One by one, the names kept coming off the board. And still no Johnny Manziel.
Not in the top five. Not in the top 10. Or the top 15. Not even the top 20.
The free fall was the nightmare scenario for the Texas A&M star, whose on-field bravado and off-field swagger turned him into the attention-grabber of this draft.
On Wednesday, Manziel spoke confidently of being the first quarterback selected. But he turned into this year's version of Brady Quinn, the Notre Dame quarterback who fell like a stone in the 2007 draft. Oddly enough, both wound up with the Browns. On the same pick, no less.
Cleveland traded up from 26th to get the 22nd overall pick from the Eagles and selected Manziel, eliciting roars Thursday night from a packed house at Radio City Music Hall. Seven years earlier, the reaction was similar when the Browns traded up to 22nd overall to get Quinn.
Manziel offered a vintage reaction when he finally came out on stage to share hugs with NFL commissioner Roger Goodell. Holding his hands up high and rubbing his fingers together, he made the same gesture as he did after throwing a touchdown pass in last year's opener after being "suspended" for the first half because the NCAA decided he had received money for autographs, which is against the governing body's rules.
In the end, though, he was grateful to be drafted, even if it was lower than he expected.
"I felt going into this everything would work itself out," he said. "It's a dream come true to be a first-round NFL draft pick. It's incredible. It's great for me to end up [in Cleveland], a team that has fans that are as passionate as I am on the field. Those guys are very passionate about a team that hasn't had an incredible amount of success. For me, that means a lot, and it means a lot for this team to trade up.''
There was speculation that the Cowboys might take Manziel with the 16th pick, but Dallas chose Notre Dame tackle/guard Zack Martin. What might have happened if the Cowboys had picked Manziel? "I don't know if the world could have handled that, honestly," he cracked.
He added, "This is something I've thought about since I was a kid -- 12 years old watching the NFL draft. For me, there's no disappointment. I was drafted in the first round of the NFL draft. For me, that almost blows my mind. It's such an honor. It's such a dream come true. It's truly incredible.''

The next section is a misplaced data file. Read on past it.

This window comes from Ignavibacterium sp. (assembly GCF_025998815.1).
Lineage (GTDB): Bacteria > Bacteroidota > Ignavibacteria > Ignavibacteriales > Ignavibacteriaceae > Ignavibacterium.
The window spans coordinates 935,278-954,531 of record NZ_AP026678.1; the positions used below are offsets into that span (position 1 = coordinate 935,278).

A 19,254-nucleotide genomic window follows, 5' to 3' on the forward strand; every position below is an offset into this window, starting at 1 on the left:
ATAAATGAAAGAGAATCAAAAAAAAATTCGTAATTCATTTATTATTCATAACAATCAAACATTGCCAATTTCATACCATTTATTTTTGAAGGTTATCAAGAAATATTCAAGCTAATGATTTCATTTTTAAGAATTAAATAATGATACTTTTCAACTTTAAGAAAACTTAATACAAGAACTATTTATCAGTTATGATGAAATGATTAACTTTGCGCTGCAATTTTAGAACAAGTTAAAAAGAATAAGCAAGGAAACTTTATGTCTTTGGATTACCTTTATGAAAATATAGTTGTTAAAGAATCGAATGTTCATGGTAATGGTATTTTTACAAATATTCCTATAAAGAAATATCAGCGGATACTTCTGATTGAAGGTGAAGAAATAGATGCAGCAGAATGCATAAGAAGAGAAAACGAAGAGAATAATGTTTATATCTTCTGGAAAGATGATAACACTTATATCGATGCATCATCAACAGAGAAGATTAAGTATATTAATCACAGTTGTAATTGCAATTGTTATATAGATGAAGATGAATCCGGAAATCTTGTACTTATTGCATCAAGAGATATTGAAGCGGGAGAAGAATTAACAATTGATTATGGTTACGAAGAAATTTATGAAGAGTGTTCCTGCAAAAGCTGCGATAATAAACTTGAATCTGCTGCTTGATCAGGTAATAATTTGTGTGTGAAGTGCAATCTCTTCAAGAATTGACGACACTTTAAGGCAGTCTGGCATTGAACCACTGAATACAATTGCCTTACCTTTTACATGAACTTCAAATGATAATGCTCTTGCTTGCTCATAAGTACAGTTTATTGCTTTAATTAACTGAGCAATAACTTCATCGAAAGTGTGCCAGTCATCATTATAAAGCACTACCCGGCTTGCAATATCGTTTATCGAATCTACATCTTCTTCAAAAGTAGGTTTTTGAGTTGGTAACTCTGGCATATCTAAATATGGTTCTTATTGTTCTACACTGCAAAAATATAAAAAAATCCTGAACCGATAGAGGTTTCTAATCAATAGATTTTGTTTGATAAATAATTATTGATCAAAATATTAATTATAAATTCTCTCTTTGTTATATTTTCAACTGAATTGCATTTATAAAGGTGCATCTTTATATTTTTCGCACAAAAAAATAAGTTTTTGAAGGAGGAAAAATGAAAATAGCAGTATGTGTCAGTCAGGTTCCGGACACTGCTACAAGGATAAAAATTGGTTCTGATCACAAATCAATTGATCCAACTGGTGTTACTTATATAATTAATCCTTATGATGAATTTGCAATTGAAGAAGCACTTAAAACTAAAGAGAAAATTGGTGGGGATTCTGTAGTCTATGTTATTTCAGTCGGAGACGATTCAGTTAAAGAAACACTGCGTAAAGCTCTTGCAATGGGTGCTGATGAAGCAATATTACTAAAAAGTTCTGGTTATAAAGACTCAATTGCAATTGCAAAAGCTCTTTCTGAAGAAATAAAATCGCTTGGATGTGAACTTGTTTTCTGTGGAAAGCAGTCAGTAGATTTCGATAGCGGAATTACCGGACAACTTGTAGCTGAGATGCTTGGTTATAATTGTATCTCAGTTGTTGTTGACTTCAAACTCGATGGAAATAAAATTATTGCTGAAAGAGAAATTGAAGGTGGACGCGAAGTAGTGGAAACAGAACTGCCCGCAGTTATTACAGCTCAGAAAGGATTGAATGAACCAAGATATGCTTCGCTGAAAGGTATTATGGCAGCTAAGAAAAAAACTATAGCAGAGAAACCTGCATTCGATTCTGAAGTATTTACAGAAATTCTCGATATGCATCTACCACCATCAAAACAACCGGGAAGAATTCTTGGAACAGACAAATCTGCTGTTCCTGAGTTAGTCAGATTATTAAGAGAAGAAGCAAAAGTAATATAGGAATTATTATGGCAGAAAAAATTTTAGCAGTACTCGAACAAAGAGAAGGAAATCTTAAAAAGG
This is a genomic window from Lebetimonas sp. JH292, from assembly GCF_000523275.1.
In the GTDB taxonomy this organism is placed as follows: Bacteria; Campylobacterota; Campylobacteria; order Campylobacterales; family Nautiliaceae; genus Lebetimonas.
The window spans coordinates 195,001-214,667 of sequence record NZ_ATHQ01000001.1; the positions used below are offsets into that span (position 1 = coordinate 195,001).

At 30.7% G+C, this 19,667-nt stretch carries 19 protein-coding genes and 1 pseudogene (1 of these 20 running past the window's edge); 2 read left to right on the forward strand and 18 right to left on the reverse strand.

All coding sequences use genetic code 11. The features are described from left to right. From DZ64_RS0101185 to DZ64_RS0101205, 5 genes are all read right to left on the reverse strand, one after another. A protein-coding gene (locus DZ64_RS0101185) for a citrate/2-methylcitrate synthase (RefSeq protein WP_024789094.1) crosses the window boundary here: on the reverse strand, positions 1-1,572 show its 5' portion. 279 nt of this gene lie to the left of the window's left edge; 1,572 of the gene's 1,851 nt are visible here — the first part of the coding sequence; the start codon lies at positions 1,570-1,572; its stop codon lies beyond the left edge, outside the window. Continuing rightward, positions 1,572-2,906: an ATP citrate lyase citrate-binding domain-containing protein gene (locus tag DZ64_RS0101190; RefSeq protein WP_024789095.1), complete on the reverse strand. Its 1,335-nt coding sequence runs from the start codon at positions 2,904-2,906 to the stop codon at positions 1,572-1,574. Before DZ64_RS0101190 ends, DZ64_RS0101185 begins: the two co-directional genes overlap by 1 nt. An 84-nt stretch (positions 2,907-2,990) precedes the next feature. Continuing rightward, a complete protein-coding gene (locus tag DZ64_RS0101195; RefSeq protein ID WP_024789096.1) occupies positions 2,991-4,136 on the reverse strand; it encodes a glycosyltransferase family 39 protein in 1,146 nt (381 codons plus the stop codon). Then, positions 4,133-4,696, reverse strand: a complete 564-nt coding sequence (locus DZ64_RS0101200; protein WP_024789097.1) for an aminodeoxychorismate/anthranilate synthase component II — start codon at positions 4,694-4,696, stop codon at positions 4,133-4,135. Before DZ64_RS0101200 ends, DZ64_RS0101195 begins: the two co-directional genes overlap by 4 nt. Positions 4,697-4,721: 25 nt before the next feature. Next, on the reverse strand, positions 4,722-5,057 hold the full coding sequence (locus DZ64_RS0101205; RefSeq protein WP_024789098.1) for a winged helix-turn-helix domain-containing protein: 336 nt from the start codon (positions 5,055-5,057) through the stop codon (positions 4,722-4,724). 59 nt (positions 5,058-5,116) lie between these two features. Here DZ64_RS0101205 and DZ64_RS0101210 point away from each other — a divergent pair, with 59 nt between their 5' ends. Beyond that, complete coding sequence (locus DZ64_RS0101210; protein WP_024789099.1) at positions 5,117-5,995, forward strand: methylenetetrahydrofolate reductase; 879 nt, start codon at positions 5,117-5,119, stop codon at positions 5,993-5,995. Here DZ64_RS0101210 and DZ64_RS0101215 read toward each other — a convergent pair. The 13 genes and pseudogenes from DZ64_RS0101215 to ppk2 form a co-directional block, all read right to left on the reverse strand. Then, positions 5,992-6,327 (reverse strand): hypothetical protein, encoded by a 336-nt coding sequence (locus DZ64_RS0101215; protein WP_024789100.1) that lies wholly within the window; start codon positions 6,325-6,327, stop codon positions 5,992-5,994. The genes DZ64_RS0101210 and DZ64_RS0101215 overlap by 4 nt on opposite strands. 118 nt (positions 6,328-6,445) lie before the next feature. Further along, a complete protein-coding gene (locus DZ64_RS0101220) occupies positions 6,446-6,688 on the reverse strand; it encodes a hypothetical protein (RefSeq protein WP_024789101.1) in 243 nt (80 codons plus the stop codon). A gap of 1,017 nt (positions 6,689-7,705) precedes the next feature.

The Browns can only hope things work out better with Johnny Football than they did with Quinn, a major disappointment in Cleveland. Manziel certainly will make things interesting for the Browns, who have endured a chaotic offseason, most of it by their own doing.
Owner Jimmy Haslam fired coach Rob Chudzinski after one season. Then the Browns made a run at 49ers coach Jim Harbaugh before settling on former Jets and Bills defensive coordinator Mike Pettine. Haslam also got rid of team president Joe Banner and general manager Mike Lombardi and hired Ray Farmer as lead football executive.
Farmer looked like the big winner of Round 1, swinging trades with the Bills and Eagles and grabbing Manziel at 22 and highly rated cornerback Justin Gilbert of Oklahoma State at No. 8. The Browns obtained the 26th pick by trading underachieving running back Trent Richardson to the Colts early last season.
The real shocker of the first round came with the third pick when the Jaguars, who had been linked to Manziel, selected Central Florida's Blake Bortles. The 6-5 Bortles, whose classic pocket-passing style is in stark contrast to Manziel's sometimes reckless running approach, appealed more to the rebuilding Jags.
Bortles threw for 3,581 yards, 25 touchdowns and only nine interceptions last season.
"He's a down-to-earth guy, a self-made guy, a blue-collar guy, and he wants to be the best he can be,'' Jaguars general manager Dave Caldwell said. "He just needs a little bit of time.''
The Texans made South Carolina defensive end Jadeveon Clowney the first overall pick, ending weeks of suspense that included talk that they would trade the pick or select Buffalo linebacker Khalil Mack.
The Rams, at No. 2, took Auburn tackle Greg Robinson, whose pass-blocking reminds some scouts of Rams great Orlando Pace. The Bills traded up from No. 9 to the Browns' fifth pick to select Clemson's Sammy Watkins, considered one of the finest receivers in recent years.
Mack went fifth to the Raiders, who love the outside linebacker's speed and tackling. The Falcons, at No. 6, took Manziel's left tackle, Jake Matthews, son of Hall of Fame tackle Bruce Matthews and cousin of Packers linebacker Clay Matthews.